Genetic analysis of type II diabetes in Finnish population
2011 Fiscal Year
October 01, 2010 - September 30, 2011
Francis S Collins; MD, PhD
Genome Technology Branch, NHGRI
Diabetes, Gene Mapping (human), Biotechnology Research, Gene Mapping, Genetic Medicine, Genetics, Health Disparity, Human Genome Research, Kidney Disease, Obesity, Prevention
Goals and Objectives
Type 2 diabetes (T2D) is a major contributor to chronic disease and early death in the developed and developing world. Using cutting-edge technologies developed from the human genome project, we aim to identify the most important hereditary factors in T2D and related traits, and to assess their role in different populations, their functional basis, and their potential for applications to diagnosis, prevention and treatment of disease.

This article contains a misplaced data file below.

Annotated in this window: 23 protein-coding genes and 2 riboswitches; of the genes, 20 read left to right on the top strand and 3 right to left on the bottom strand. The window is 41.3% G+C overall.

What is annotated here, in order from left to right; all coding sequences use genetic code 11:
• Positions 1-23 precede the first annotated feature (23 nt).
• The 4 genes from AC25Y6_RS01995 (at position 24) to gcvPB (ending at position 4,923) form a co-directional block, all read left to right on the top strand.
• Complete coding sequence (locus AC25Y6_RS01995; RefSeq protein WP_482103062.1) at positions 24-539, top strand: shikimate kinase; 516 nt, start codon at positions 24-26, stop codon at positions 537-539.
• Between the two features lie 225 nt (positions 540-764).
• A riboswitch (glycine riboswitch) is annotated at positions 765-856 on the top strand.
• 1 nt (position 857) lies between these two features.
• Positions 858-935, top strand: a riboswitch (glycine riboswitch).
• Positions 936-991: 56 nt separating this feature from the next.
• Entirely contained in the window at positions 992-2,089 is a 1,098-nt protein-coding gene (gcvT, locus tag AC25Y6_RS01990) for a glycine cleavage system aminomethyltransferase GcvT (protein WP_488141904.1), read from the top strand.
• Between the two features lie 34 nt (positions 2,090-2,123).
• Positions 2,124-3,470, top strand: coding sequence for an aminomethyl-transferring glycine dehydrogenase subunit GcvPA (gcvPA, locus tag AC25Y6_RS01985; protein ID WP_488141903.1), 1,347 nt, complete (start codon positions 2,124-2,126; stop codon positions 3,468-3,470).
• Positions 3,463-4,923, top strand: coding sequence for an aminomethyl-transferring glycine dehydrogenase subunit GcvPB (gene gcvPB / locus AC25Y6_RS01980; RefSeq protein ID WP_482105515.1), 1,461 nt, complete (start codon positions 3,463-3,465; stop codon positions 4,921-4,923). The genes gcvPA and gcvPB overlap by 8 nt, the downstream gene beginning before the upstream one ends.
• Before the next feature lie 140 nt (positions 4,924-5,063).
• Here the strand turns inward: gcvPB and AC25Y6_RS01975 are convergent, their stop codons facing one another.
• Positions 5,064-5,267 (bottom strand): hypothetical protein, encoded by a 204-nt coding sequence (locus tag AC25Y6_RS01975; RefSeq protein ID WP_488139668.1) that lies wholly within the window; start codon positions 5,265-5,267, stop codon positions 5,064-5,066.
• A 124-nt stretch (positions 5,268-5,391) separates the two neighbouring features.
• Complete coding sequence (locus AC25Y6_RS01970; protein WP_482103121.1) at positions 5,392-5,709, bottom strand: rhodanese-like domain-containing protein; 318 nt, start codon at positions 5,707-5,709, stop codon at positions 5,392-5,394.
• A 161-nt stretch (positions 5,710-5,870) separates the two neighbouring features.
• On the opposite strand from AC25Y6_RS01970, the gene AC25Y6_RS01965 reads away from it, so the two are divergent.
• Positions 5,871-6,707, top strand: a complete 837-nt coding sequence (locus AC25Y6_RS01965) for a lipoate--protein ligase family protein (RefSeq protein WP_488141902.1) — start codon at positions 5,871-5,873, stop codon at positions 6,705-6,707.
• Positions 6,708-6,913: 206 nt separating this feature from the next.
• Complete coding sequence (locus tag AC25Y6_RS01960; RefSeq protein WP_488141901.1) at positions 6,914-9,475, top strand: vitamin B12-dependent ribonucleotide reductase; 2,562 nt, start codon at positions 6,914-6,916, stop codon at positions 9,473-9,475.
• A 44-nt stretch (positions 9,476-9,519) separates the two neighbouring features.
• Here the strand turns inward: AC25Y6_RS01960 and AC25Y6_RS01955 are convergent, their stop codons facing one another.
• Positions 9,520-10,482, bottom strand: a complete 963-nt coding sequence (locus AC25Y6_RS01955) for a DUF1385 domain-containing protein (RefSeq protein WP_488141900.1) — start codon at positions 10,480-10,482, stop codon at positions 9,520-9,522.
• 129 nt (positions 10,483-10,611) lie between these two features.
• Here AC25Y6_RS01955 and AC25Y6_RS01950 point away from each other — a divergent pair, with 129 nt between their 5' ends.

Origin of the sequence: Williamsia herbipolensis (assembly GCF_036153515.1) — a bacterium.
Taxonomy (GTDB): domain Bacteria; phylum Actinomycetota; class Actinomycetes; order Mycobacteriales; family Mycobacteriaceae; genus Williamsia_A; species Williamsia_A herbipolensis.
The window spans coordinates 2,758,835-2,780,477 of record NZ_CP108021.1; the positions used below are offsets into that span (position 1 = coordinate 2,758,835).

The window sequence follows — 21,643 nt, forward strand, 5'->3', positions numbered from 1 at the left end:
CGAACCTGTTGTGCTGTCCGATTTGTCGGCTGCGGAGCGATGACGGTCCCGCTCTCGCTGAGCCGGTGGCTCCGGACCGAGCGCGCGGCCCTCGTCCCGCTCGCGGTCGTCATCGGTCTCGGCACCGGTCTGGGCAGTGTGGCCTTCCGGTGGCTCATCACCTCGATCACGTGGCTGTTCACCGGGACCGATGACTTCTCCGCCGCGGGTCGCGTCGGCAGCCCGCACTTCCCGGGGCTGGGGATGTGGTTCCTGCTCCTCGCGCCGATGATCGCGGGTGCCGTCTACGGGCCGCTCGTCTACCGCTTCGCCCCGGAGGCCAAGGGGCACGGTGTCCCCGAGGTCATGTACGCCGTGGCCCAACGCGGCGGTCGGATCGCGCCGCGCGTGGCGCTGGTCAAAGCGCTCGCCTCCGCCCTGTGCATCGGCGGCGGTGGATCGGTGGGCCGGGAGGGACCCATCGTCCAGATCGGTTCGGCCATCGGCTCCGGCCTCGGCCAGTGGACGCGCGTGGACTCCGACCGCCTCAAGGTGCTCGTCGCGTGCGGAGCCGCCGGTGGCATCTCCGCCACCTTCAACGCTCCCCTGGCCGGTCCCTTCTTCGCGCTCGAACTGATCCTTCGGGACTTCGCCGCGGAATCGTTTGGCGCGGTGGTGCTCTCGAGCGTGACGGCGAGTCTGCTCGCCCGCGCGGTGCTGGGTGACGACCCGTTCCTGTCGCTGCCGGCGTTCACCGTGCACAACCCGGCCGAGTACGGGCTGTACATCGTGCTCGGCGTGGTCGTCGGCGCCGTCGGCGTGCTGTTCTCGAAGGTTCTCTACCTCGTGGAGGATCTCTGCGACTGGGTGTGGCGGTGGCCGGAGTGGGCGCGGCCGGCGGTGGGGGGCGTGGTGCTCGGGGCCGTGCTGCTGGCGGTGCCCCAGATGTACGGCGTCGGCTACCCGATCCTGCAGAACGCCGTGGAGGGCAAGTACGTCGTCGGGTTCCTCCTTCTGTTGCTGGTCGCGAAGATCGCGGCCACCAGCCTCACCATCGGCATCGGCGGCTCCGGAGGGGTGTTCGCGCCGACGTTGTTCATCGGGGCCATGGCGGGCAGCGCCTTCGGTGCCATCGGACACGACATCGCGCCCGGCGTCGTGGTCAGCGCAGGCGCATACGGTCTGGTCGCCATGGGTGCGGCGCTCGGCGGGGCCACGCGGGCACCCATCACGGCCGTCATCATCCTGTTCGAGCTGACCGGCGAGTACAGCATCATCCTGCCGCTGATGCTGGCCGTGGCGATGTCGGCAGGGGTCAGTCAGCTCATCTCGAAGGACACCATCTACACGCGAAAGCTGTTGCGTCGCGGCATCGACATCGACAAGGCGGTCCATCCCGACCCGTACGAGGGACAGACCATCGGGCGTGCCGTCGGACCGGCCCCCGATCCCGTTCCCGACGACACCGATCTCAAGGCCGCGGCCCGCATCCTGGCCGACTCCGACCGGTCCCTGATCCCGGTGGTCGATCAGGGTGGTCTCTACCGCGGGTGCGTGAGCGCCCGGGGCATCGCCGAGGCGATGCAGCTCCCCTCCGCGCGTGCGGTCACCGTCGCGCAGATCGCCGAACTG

Type 2 diabetes (T2D) is one of the major causes of morbidity and mortality in the developed world. While environmental factors such as diet play a significant role, familial clustering indicates that there must be significant genetic susceptibility factors at work. For eighteen years we have been engaged in a large collaborative study entitled FUSION (Finland - United States Investigation of NIDDM), in which more than 30,000 individuals with diabetes (and suitable controls) from Finland are being studied, using careful phenotyping of diabetes and diabetes-associated quantitative traits, and genome-wide genetic linkage and association. Large numbers of additional samples are also now available from several collaborators around the world. We have developed and applied new high throughput genotyping approaches in the laboratory, which have allowed the collection of a massive amount of data from these Finnish diabetics and their families. Using the genome wide association study (GWAS) approach, we have now contributed to the identification of no less than 56 well-validated loci for T2D, and have identified additional loci harboring variants that have important effects on obesity, fasting glucose, LDL and HDL cholesterol, triglycerides, proinsulin levels, blood pressure, and adult height. We are now investigating the functional basis of disease risk that arises from several of these variants, including those in GCKR, IGF2BP2, and TCF7L2. This analysis includes high throughput sequencing of these loci to identify common and rare alleles that may be driving the association, analysis of the relationship between gene expression and risk haplotypes, cell culture and biochemical assays, and mouse models. We have also embarked upon large scale whole exome and whole genome sequencing of diabetics and controls, to look for rare variants of large effect that contribute to disease risk. This includes an effort to identify the cause of rare Mendelian forms of the disease such as neonatal diabetes, congential hyperinsulinemia, and unmapped loci for Maturity Onset Diabetes of the Young (MODY). A major effort has been devoted to defining the epigenome of the human pancreatic islet, by mapping a variety of chromatin marks across the entire genome. This has enabled identification of enhancers and insulators, some of which harbor variants that influence the risk of T2D. The newest component of the project involves the collection of skin, muscle, and adipose biopsies from individuals with normal glucose tolerance, impaired glucose tolerance, or early onset T2D. These will be analyzed for genotype and gene expression to identify correlates with disease. The skin biopsies are also being utilized to generate induced pluripotent stem cell lines (iPS), which in turn can be differentiated into tissues relevant to diabetes (including insulin producing cells), to study the relationships of disease risk alleles to cellular phenotype. With this kind of substantial progress, we are confident that the geneticist's nightmare (Jim Neel's description of the genetics of diabetes) may finally be coming to an end.